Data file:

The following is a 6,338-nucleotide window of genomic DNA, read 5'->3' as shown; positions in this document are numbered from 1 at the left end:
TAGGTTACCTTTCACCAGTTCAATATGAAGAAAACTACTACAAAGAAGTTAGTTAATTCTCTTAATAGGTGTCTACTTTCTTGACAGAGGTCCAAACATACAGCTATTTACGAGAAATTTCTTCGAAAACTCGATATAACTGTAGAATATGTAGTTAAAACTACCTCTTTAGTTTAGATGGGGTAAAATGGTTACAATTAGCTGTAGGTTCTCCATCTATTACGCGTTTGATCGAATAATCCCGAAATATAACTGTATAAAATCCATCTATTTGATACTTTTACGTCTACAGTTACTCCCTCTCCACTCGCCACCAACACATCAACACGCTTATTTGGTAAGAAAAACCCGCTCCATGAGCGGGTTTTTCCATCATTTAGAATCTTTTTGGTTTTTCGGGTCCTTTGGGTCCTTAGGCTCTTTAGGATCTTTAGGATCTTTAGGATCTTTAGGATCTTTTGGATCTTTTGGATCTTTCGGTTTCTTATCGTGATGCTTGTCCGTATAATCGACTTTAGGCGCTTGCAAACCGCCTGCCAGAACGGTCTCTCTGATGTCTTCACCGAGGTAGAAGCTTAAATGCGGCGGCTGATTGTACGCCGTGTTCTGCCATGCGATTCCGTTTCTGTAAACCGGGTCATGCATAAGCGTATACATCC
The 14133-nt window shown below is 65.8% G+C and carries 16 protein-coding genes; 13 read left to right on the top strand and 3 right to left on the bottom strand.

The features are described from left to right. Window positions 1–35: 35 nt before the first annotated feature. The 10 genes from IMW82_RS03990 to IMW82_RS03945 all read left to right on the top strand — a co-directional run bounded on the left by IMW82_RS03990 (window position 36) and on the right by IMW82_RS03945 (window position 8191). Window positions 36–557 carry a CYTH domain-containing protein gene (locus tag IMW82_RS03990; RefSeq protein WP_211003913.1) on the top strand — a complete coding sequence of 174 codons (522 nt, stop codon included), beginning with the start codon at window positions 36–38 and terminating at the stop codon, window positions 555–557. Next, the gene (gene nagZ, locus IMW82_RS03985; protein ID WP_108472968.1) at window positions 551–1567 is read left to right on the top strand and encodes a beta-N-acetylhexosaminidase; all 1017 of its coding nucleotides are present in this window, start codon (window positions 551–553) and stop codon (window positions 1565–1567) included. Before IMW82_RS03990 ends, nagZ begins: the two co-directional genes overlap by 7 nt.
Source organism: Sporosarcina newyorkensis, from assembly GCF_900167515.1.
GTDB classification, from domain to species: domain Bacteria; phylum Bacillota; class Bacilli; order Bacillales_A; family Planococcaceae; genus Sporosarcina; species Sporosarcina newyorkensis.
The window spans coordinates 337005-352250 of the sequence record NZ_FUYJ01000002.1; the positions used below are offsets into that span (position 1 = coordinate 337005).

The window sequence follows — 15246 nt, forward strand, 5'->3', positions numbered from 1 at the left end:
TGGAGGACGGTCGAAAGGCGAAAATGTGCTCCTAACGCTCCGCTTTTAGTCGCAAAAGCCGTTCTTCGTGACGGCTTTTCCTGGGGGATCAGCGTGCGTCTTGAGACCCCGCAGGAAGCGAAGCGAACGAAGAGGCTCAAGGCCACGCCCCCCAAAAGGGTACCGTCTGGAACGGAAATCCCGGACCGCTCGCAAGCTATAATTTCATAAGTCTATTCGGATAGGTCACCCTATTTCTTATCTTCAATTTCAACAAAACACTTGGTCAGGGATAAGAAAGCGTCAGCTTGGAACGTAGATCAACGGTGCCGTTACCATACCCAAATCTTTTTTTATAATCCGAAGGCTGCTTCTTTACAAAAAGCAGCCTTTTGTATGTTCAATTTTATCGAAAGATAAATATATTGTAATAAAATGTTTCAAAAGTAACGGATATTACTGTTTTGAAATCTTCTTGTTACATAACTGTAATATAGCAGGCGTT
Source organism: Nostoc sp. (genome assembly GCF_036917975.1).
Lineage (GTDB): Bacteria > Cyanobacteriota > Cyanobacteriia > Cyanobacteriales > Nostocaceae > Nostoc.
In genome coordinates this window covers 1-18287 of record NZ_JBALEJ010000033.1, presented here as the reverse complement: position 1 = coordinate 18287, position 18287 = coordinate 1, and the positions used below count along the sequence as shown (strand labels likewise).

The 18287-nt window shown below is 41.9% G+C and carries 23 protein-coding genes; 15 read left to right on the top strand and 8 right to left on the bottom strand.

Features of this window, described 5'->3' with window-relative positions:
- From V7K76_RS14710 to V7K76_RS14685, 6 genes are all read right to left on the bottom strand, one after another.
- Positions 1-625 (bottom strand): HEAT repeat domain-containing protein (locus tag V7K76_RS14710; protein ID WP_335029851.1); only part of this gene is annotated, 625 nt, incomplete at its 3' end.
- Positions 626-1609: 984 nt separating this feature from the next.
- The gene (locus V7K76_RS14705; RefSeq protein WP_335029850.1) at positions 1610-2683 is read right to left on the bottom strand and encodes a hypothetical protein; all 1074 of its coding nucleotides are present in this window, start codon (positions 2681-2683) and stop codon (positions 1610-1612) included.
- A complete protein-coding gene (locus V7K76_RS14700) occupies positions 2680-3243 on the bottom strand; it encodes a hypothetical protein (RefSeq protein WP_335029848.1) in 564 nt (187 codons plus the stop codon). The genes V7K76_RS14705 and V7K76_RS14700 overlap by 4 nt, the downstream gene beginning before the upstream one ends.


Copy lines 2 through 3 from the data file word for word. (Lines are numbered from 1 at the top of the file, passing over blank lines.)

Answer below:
TAGGTTACCTTTCACCAGTTCAATATGAAGAAAACTACTACAAAGAAGTTAGTTAATTCTCTTAATAGGTGTCTACTTTCTTGACAGAGGTCCAAACATACAGCTATTTACGAGAAATTTCTTCGAAAACTCGATATAACTGTAGAATATGTAGTTAAAACTACCTCTTTAGTTTAGATGGGGTAAAATGGTTACAATTAGCTGTAGGTTCTCCATCTATTACGCGTTTGATCGAATAATCCCGAAATATAACTGTATAAAATCCATCTATTTGATACTTTTACGTCTACAGTTACTCCCTCTCCACTCGCCACCAACACATCAACACGCTTATTTGGTAAGAAAAACCCGCTCCATGAGCGGGTTTTTCCATCATTTAGAATCTTTTTGGTTTTTCGGGTCCTTTGGGTCCTTAGGCTCTTTAGGATCTTTAGGATCTTTAGGATCTTTAGGATCTTTTGGATCTTTTGGATCTTTCGGTTTCTTATCGTGATGCTTGTCCGTATAATCGACTTTAGGCGCTTGCAAACCGCCTGCCAGAACGGTCTCTCTGATGTCTTCACCGAGGTAGAAGCTTAAATGCGGCGGCTGATTGTACGCCGTGTTCTGCCATGCGATTCCGTTTCTGTAAACCGGGTCATGCATAAGCGTATACATCC
The 14133-nt window shown below is 65.8% G+C and carries 16 protein-coding genes; 13 read left to right on the top strand and 3 right to left on the bottom strand.